The owner came to meet us and ensured that we were comfortable. The room was spick and span and the food was excellent. It was almost like home cooked food so none of that heavy oil or extra spices.

Thursday 05:00 to 10:30

After checking my e-mail I decided to bathe. The problem was that I did not know how to access the hot water. Hotels vary on the ways this is done. Some places have water heaters installed in the wash rooms while others have a central heater. The washroom was well lit so I was able to use the vOICe to scan the walls for the heater or at least for a switch. No more groping. My search was fruitless. The heating was centralized so all I had to do was turn on the hot water tap.

Breakfast with guests

Getting to the dining room was another challenge. We had arrived the previous night and had had to cross through the kitchen to get to the dining room. My colleague was still asleep so I decided to essay the task all alone. Voices in conversation soon brought me to the table without any fancy navigation. I did not need to cross the kitchen. I was not given any time to ponder over this mystery since I was greeted by a cheery french voice! The guests were a group of French Canadian and American tourists out to experience the golden triangle of India namely Delhi, Agra and Jaipur. Breakfast consisted of juice, cookies, tost and an egg served in a glass. Conversation flowed, one’s neurons were stinulated and by far, this was the best part of the trip.

Travel schedules and work commitments intervened as they usually do and we moved to our respective destinations after exchanging e-mail addresses.

The innerds of Nuton’s Manner

Nuton’s Manner is run like a large paying guest accommodation. The owner and his family sleep in the establishment. The guesthouse has been setup to resemble a victorian manner with genuin antique furniture. My favorite exhibit was a stuffed Siberian tiger. See the below images.

the face of a Siberian tiger
the face of a Siberian tiger


The side of the same Siberian tiger
The side of the same Siberian tiger

Another interesting image was the one I took of the aquarium. The aquarium was kept near that stuffed cat!

An aquarium
An aquarium


On the rocks

We had lunch at a restaurant called “On The Rocks.” This does not refer to a brand of alcoholic beverage nor do they serve alcoholic beverages there as far as I know. The place was setup with rocks and trees to give a forest like look. The restaurant’s management have gone too far though since the outside eating area is littered with dogs sleeping in the sun and a few stray cats. The food is superb though and if you are not paranoid of animals, you must check it out. There is seating inside too so that is the option I will choose in my next visit.

Thursday 14:30 to 21:00

We now setout for Udaipur. The road wound through the Aravalli mountains which made for some spectacular seenary. The most exciting part came when my colleague wanted to take a photograph of a rock formation. A lone monkey was doing sentry duty on that part of the road or so we thought. As soon as she got out of the car, low and behold, about 30 monkeys came loaping towards her! She almost did a backflip into the car and we were off!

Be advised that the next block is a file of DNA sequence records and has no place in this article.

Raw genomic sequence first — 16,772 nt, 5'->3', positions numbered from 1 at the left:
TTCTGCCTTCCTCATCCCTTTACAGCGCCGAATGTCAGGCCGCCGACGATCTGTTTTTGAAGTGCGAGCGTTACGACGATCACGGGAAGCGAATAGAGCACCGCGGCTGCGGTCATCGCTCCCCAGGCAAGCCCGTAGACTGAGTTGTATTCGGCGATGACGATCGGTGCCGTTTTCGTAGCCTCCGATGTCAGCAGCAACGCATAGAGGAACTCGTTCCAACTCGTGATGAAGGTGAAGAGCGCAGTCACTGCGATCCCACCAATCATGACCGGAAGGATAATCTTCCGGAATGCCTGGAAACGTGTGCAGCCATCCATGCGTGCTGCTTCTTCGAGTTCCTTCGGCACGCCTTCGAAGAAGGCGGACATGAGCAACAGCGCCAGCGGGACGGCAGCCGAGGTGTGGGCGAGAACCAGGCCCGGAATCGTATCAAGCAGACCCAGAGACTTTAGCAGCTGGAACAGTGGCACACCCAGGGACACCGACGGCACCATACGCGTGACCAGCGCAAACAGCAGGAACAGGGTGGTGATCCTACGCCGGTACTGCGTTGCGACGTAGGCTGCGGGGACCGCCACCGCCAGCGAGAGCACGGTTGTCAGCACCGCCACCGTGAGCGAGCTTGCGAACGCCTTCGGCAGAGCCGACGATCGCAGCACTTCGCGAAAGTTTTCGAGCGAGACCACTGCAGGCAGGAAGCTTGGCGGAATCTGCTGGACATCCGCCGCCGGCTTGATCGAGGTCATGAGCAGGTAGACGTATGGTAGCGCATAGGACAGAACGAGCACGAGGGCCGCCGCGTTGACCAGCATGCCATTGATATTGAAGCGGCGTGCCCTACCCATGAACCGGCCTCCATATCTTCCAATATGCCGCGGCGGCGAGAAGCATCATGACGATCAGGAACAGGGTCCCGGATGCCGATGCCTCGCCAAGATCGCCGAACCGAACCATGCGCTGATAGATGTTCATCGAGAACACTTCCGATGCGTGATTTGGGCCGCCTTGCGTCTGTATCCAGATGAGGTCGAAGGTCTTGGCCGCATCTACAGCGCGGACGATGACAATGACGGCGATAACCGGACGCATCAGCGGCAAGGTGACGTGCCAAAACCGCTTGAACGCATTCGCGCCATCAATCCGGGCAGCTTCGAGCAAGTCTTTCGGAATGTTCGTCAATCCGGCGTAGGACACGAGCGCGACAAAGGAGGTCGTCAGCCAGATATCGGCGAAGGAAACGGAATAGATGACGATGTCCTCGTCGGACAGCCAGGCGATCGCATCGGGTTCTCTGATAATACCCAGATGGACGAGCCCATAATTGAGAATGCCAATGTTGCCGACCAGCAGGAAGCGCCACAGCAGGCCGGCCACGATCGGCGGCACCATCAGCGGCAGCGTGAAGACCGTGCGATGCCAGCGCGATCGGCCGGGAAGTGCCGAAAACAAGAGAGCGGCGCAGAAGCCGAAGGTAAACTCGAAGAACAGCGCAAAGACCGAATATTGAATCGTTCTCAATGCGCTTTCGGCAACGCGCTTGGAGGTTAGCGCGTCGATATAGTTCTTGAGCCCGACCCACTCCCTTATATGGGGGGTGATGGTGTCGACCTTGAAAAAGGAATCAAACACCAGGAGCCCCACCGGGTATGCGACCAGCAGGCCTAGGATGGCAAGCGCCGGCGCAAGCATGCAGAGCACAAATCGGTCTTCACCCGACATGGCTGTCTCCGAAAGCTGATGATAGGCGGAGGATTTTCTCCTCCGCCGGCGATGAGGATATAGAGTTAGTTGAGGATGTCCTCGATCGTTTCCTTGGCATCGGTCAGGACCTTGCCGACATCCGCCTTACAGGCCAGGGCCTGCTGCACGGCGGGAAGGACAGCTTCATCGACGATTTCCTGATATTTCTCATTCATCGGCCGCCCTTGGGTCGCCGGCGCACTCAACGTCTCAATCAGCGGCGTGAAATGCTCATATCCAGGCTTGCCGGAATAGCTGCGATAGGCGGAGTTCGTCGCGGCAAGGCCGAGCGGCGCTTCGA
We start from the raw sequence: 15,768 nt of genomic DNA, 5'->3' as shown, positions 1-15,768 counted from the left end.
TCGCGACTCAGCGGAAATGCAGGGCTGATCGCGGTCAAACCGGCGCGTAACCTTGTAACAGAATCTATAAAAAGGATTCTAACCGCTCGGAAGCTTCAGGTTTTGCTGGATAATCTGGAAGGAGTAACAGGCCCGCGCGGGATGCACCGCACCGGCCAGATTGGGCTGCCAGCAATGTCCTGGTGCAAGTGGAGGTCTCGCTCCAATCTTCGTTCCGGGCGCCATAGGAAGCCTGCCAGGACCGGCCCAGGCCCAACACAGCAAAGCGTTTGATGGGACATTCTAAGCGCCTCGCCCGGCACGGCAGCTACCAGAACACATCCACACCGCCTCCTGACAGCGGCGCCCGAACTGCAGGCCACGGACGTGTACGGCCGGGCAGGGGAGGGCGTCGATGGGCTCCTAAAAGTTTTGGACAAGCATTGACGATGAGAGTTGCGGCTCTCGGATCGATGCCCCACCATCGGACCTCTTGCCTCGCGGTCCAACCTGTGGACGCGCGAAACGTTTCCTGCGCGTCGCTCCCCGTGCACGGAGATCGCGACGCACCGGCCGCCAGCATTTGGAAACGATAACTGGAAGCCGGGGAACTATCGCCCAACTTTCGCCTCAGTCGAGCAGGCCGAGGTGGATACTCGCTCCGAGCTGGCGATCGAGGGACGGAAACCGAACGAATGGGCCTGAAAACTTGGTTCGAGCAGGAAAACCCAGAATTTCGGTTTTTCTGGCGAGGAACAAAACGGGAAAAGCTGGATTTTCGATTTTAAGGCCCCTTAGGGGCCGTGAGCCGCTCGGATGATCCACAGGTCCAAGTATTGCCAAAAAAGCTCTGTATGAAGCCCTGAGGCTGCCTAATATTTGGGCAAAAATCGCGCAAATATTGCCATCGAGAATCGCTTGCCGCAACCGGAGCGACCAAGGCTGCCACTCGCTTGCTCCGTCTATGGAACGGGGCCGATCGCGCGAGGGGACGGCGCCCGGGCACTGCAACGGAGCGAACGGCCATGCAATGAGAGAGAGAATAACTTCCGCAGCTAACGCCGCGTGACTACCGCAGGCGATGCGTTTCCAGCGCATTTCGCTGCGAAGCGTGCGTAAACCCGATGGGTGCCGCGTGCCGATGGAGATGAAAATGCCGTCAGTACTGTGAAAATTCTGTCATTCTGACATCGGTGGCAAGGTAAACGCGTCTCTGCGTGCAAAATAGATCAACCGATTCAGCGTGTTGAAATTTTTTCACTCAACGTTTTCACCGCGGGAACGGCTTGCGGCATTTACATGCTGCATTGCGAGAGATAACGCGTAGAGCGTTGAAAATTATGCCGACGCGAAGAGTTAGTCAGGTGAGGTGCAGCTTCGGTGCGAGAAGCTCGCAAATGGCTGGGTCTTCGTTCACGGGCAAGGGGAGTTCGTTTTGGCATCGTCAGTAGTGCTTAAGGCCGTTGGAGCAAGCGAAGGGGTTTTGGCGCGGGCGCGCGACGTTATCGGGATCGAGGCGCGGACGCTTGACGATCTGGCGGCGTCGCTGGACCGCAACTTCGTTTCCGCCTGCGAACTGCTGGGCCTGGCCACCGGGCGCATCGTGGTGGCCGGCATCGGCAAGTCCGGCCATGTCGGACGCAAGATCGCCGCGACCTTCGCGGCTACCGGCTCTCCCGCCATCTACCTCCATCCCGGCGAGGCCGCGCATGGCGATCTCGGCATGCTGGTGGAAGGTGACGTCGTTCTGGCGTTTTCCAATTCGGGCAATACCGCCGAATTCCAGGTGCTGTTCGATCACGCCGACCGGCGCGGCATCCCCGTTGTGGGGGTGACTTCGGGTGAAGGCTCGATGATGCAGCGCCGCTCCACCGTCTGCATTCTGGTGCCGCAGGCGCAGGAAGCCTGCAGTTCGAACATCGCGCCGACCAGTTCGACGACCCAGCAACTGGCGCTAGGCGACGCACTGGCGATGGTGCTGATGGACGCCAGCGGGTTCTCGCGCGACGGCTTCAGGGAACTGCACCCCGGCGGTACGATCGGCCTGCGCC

The hotel in Udaipur was a gross disappointment. The only saving grace was that it was clean. The food was terrible and the service indifferent.

Friday 04:45 to 12:00

The hotel was the highest structure in that part of Udaipur. See the snapshot of Udaipur that I took from the terrace of the hotel.



Also, see the ladder I had to climb to take the above photograph.

A ladder
A ladder


We then imbarked on the final stage of the trip which was a 13.5 hour car ride including the time taken to fix a flat tire. I now appreciate why highways have so many petrol pumps. The one we got to to get our tire fixed had an old air filling pump. It was a little too dirty to touch and my hand sanitizer was almost finished but the vOICe helped again.

An old air filling pump
An old air filling pump


I reached home around 02:30 and after a hot bath was in bed.

a way finder access experience on a trip to Jaipurr

I recently made a quick business trip to Jaipur. I travelled by road. I was in a taxi with a sighted colleague who was using Google maps. I was using way finder access.

As luck would have it, our taxi driver did not know a thing about the inside of Jaipur.. Don’t ask me why he was assigned to drive us. I was astonished at the number of petrol pumps on the Delhi Jaipur Highway namely national highway 8. Also, several small eating establishments were marked on way finder access as hotels!. Once inside Jaipur, I was able to navigate directly to the building where I was lodged. This navigation was flawless and, we did not need to ask anyone. My colleague could see the roads etc., using google maps but was unable to plot any routes.

There were portions on the highway when no information was reported in the vicinity views. My sighted colleague verified that there was actually nothing around us at that point. however, if you plot a route to Jaipur or anywhere else, the around you view keeps giving you instructions on what to do even in such situations. Also, be warned, that there are a few patches on the highway where you may lose phone signal. This happens for a few seconds but it is enough to trigger way finder access to warn you about this.
Finally, Wayfinder Access may tell you that you are off track. There is no need to panick in such a situation since I suspect that the curves of the highway confuse gps. WayFinder Access reroutes immediately after this notification and all is well.